The mountains bring new jobs to teammate Ronny Scholz. "I couldn't help much with the sprints in the flat stages. But now I'll be responsible for helping our captains over the mountains as well as possible and making sure they are well provided with food and drinks." (ronnyscholz.de)
One of those captains is Georg Totschnig. "The Pyrenees are right in front of us and you can really feel the tension. We all had to work hard in the first nine stages - the question now is, who can put those exertions behind him best. Tomorrow there won't be any more just riding along, no more hiding. Everyone will have to show what they have ... I'm eager to see how I will do." (www.step2web.at/totschnig)
Swiss doping official not surprised at Ullrich
"To be honest, I have expected such a case with Ullrich," said Gerhard Walter, President of the Swiss Olympic Committee's doping section. In an interview with the Süddeutsche Zeitung, he says he was suspicious of the German rider's performance this spring - "from somewhere behind in 80th place to the sudden time trial win in the Giro." Ullrich stands to not only lose his license, but also to be banned for a long time. "We're talking about blood doping, that means two years."
Walter apparently doesn't consider it a problem that there is no positive doping test or a confession. "We had the Balco scandal in the US, there was also no positive test there," he noted. "The reports out of Spain indicate a seemingly clear situation, therefore it's up to the athletes to exonerate themselves." If Ullrich, for example, doesn't make a DNA test, then I assume that the charges are true."
He also seems to expect things to move quickly, saying, "I assume that we will rule on him soon."
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Freire stays with Rabobank
Triple world champion Oscar Freire, winner of two stages already in this year's Tour, will remain with Rabobank for the next two seasons, reports De Telegraaf. Despite having a big offer from Saunier Duval, Freire wanted to stay at Rabobank because he felt comfortable there.
Vanderaerden to DFL-Cyclingnews
By Shane Stokes
Former top Tour de France sprinter and Classics hardman Eric Vanderaerden has been confirmed as joining the DFL-Cyclingnews.com team for 2007 as director sportif.
The Belgian had a glittering pro career, taking 138 victories between 1983 and 1996. These included five stage wins plus one Maillot Vert in the Tour de France, stage victories in races such as the Vuelta Espańa, Paris-Nice, the Tour de Suisse and the Tour of Holland, as well as big one day successes in Paris-Roubaix, the Tour of Flanders, Paris-Roubaix, Gent Wevelgem and the Belgian road race championships.
Vanderaerden feels that this background will be invaluable as regards his new role as directeur sportif, taking over from fellow Belgian - and former multiple TdF stage winner, Daniel Willems. "I think my main impact will be due to my experience as a rider," he told Cyclingnews on Wednesday. "I did the Tour de France 9 times, finishing it on 7 occasions, so I think I have enough experience to work with the younger guys."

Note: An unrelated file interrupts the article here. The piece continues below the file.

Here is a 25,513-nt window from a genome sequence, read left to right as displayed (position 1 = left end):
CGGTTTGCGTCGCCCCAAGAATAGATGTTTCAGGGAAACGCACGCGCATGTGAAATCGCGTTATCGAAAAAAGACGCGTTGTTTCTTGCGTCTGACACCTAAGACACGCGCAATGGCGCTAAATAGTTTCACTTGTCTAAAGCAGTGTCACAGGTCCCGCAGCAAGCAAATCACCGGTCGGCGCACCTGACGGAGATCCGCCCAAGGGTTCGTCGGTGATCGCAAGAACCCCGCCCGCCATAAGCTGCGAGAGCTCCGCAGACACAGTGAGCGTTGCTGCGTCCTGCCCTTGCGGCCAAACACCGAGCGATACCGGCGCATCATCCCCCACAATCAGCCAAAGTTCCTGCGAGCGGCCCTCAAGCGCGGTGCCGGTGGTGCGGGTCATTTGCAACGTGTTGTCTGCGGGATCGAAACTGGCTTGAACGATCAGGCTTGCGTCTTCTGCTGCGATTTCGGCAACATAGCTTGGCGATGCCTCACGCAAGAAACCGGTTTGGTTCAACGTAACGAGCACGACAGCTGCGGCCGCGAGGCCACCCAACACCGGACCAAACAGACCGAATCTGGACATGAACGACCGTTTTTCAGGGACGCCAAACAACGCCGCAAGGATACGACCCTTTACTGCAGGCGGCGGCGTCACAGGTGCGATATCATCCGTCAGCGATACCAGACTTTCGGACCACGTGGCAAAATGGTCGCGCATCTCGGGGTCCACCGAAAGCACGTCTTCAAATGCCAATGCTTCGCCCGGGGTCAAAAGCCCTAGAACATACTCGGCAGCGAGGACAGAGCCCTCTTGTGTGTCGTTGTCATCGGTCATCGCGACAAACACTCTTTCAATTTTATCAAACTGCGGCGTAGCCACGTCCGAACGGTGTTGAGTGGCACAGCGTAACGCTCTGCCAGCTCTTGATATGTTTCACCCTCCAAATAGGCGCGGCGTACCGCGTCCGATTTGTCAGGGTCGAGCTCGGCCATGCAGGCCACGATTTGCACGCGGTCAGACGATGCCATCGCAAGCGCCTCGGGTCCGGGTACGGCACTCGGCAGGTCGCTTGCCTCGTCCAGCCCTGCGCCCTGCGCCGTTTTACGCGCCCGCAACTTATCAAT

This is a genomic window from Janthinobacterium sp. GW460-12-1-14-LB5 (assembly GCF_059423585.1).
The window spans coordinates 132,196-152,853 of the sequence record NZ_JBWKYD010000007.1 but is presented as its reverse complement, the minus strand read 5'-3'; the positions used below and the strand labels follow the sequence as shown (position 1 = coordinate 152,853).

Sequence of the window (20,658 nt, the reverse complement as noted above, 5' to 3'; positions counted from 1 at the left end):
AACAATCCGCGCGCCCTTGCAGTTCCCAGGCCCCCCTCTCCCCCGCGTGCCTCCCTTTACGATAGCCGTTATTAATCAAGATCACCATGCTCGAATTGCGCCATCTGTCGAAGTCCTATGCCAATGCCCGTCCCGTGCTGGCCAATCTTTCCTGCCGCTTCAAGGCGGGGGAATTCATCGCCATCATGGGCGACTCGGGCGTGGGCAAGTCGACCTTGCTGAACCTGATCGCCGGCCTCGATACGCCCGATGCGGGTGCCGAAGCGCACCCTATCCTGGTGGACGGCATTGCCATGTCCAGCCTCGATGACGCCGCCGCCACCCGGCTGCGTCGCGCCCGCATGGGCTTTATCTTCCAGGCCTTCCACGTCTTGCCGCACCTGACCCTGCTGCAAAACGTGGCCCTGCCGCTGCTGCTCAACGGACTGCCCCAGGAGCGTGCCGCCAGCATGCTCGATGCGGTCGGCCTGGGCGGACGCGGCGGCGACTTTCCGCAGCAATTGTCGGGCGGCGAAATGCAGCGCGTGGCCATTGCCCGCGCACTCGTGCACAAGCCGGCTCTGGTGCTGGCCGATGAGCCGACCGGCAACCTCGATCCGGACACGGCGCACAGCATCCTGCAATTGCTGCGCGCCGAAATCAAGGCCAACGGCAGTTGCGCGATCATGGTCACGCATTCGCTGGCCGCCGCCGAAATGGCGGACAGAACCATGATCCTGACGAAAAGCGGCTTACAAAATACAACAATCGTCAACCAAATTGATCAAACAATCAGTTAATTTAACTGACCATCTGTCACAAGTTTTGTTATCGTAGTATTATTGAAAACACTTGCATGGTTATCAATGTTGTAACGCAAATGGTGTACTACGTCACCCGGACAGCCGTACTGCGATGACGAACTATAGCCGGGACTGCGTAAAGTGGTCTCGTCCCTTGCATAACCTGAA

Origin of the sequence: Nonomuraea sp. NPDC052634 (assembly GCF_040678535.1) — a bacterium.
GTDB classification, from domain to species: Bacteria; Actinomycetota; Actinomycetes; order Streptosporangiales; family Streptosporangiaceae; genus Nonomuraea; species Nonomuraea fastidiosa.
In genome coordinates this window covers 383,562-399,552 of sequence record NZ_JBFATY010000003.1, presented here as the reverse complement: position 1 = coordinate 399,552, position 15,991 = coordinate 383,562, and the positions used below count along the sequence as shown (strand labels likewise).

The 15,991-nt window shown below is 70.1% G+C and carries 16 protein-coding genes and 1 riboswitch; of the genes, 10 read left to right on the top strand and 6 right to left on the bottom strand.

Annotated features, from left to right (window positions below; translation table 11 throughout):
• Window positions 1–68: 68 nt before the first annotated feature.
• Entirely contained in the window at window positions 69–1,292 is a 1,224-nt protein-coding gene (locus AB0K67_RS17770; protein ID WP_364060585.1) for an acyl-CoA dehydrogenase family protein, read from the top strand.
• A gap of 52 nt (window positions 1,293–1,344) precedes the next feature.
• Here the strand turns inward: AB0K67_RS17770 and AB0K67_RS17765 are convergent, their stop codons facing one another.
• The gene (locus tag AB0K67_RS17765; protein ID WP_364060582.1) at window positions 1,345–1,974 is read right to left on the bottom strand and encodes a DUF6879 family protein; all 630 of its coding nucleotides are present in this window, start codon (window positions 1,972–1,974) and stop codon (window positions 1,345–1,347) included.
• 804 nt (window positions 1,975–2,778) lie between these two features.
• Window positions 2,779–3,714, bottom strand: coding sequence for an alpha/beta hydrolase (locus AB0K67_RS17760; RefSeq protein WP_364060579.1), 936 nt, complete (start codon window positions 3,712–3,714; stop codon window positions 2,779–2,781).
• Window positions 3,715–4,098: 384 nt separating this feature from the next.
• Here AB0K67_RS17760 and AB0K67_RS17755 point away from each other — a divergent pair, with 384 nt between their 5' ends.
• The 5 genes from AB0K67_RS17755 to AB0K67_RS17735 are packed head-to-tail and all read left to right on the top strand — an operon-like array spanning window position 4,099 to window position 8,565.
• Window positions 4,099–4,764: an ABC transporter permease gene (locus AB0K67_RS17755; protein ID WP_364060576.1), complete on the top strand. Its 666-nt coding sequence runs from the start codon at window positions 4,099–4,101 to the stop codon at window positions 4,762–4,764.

The 44 year old retired from racing in 1996. Following a break from the sport and then a couple of years working with an amateur team, he spent two seasons as coach/directeur to the Mapei – Quickstep squad, staying with them until the team stopped. He currently has a directeur sportif role this year with the Yawadoo - Colba – ABM setup, but says he is excited about his new opportunity.
"The goal was that I wanted to work in a big ProTour team or else with a developing squad. The Cyclingnews team wants to move to a higher level so that is a motivation for me," he stated. "Gilbert De Weerdt contacted me about the position, having already done that a year or two ago. I have decided that the time is right now."
"I will start next season as directeur sportif, but this year I will do some work with the management, relating to the lineup for 2007. Most of the riders currently with the team will stay and we will also look at the possibility of taking on some more Belgian guys. Gilbert De Weerdt is on holiday now but when he comes back, we will sit down for a couple of hours and make a list of the riders we want. I will then talk to them and see if we can get an agreement."
Vanderaerden may also accompany the team to the Jayco Herald Sun Tour this autumn.
The DFL – Cyclingnews.com squad has had some good results this season, with probably the most significant being Russell Downing's victory in the Triptyque Ardennais. Past winners included Danilo Di Luca and Ivan Basso. Downing's stage win in the Tour de Beauce is also a highlight, as are the team's four Belgian Pro Kermesse wins and third place in the Tour of Chong Ming Island. They are due to line out in the 2.HC Tour of Qinghai Lake later this week.
Managing Director Nick Collins has big plans for the future. "I regard this year as a trial run, developing a ‘team template' for the years to come in which I expect the team to step up a level to Pro Continental status," he said. "Cycling already has a high profile on mainland Europe and I believe that there remains huge opportunity within the UK.
"The eventual inclusion of a UK registered team within the Pro Tour ranks would open new and exciting marketing opportunities not only to UK sponsors but also to the UCI and organisers of the three Grand Tours. How much more value could be added to their brand with the UK market fully exposed? There are huge opportunities as yet untapped."
(All rights reserved/Copyright Knapp Communications Pty Limited 2006)